The following is the March 24, 2021 Congressional Budget Office report, The Capacity of the Navy’s Shipyards to Maintain Its Submarines.
From the report
The U.S. Navy’s 70 submarines represent nearly one-quarter of its total fleet. Like all naval ships, those submarines require several periods of intensive maintenance during their service life. Navy policy dictates that most maintenance on nuclear-powered ships (all U.S. submarines are nuclear-powered) be performed by the four shipyards it owns and operates.
Those four public shipyards have experienced long delays—sometimes as long as several years—in performing maintenance on submarines. For example, after overhauls Virginia class submarines have returned to operations almost nine months later than expected, on average; Los Angeles class submarines have taken four and a half months longer than scheduled, on average, to return to the fleet. As a result, some submarines have missed deployments or had their deployments at sea shortened. The delays have reduced the number of submarines that the Navy can put to sea, idling expensive ships and their skilled crews. In response to those delays, the Navy has sent several submarines to private shipyards for maintenance in recent years, but still performs the vast majority of submarine maintenance at its own shipyards. It has also increased the number of workers at its shipyards and taken steps to improve productivity.
In this report, the Congressional Budget Office finds that maintenance delays will continue despite those changes. Barring other changes, required maintenance is projected to exceed the capacity of the Navy’s shipyards in 25 of the next 30 years. This report examines some options for mitigating or reducing future delays.
What Causes Delays in Maintenance?
Two factors have been the primary causes of delays in the Navy’s shipyards: The amount of maintenance that shipyards must perform in each overhaul has increased, and the Navy has not hired enough new workers to keep pace with the workload. Those factors have increased the number of days nuclear ships spend in the shipyard and the number of days of labor that are required to complete their overhauls. Overhauls have exceeded the number of days of labor scheduled for overhauls by 13 percent to 26 percent, depending on the ship’s class (see Figure 1).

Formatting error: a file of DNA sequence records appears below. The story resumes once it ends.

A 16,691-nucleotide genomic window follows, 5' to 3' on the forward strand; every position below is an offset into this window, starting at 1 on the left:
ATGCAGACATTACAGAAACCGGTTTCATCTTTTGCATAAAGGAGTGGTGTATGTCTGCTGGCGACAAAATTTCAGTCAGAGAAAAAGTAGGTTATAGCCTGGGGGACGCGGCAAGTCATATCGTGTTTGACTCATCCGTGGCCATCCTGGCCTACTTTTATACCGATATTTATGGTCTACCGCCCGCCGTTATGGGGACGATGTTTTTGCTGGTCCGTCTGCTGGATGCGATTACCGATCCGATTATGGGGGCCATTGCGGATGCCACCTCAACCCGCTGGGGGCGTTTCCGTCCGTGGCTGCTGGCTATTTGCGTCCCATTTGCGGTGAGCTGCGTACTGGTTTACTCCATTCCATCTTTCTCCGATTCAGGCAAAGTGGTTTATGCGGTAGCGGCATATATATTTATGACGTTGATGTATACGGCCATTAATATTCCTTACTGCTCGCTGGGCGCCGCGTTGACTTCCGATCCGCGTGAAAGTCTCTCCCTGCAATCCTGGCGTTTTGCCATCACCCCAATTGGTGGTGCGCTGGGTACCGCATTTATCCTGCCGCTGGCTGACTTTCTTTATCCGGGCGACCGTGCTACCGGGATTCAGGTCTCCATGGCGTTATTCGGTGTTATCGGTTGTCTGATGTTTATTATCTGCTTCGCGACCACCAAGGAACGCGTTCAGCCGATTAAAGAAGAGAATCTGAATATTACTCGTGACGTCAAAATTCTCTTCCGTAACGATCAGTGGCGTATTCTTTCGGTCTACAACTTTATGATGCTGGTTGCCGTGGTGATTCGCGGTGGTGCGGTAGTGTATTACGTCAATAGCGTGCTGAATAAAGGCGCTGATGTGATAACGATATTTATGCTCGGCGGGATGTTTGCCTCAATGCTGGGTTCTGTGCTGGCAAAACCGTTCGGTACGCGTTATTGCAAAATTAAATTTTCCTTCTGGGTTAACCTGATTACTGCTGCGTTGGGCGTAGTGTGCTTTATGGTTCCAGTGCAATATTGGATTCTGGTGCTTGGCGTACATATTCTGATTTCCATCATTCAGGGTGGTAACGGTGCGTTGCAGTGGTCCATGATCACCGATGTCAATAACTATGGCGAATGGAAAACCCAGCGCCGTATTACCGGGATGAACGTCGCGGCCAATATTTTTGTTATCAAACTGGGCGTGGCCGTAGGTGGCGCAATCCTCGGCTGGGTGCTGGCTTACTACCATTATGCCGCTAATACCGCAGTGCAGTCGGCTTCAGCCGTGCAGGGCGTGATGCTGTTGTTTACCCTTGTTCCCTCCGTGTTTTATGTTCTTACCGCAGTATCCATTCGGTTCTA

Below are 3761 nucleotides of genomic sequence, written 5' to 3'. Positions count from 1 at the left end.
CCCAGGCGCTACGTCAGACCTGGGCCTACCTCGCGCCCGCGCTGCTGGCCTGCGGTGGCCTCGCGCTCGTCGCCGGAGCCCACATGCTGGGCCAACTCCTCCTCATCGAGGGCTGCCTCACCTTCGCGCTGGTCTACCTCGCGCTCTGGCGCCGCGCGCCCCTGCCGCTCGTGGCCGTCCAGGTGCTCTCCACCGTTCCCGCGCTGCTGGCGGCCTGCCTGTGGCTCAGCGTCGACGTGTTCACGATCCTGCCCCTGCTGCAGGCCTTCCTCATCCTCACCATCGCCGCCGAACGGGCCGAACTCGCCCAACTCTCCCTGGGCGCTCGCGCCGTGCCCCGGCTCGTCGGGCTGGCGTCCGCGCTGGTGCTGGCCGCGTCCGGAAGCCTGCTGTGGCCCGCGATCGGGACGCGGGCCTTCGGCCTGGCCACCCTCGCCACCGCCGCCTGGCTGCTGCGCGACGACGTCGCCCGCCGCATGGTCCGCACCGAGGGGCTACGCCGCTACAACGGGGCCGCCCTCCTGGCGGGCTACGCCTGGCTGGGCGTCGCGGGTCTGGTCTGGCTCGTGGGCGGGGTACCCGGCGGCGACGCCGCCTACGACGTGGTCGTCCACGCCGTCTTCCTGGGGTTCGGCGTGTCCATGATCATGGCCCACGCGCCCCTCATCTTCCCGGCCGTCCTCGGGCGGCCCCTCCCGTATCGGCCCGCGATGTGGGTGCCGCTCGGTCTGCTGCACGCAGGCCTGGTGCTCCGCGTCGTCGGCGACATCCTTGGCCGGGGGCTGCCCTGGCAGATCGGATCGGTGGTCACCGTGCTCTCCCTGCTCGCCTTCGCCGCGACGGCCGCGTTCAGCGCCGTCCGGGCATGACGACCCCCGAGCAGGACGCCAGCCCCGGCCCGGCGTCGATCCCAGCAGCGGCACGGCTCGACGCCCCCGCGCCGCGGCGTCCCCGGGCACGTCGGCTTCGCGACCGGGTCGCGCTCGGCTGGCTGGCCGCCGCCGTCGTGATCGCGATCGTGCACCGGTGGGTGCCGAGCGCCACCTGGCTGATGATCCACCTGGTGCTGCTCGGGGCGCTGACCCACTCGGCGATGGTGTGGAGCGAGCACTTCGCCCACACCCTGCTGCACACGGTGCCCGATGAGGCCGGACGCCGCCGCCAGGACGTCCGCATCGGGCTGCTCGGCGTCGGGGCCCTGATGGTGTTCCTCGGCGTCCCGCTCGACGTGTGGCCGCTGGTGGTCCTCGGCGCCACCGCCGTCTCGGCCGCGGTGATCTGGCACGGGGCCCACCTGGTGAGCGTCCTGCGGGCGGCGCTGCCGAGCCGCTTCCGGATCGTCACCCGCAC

Maintenance delays have been most acute for attack submarines because those ships are a lower priority at the shipyards than ballistic missile submarines and aircraft carriers (like the Navy’s submarines, all of its aircraft carriers are nuclear-powered). Over the past 12 years, overhauls of attack submarines have typically taken 20 percent to 40 percent longer than planned, both in terms of the number of days of labor required to complete the work and the length of time ships spend in the shipyard.
CBO staff visited all four of the Navy’s shipyards and interviewed Navy officials regarding the delays. The shipyards and the Naval Sea Systems Command (NAVSEA) reported that a shortage of workers was the primary reason for past delays. A shortage of skilled labor has been a challenge for all shipyards, public and private. The hiring and training process at shipyards is slow: Obtaining security clearances for new workers takes time, and it can take several years to train and apprentice workers. The Navy has increased hiring in recent years, reaching its goal of having about 37,000 workers at the public shipyards. In addition, the Navy is taking steps to improve productivity, including repair and redesign of its shipyards.
Despite the increased number of shipyard workers and the anticipated improvements in productivity, CBO projects that the demand for maintenance over the next few decades will exceed the supply of labor in most years. That is because the Navy’s submarines require more days of labor for overhauls than the Navy has planned. As a result, the shipyards will not be able to complete future overhauls on schedule. The 2020–2021 coronavirus pandemic has caused additional delays because it has affected productivity at the shipyards; CBO projects a 5 percent decrease in shipyard productivity in 2020 and 2021 as a result.
Download the document here.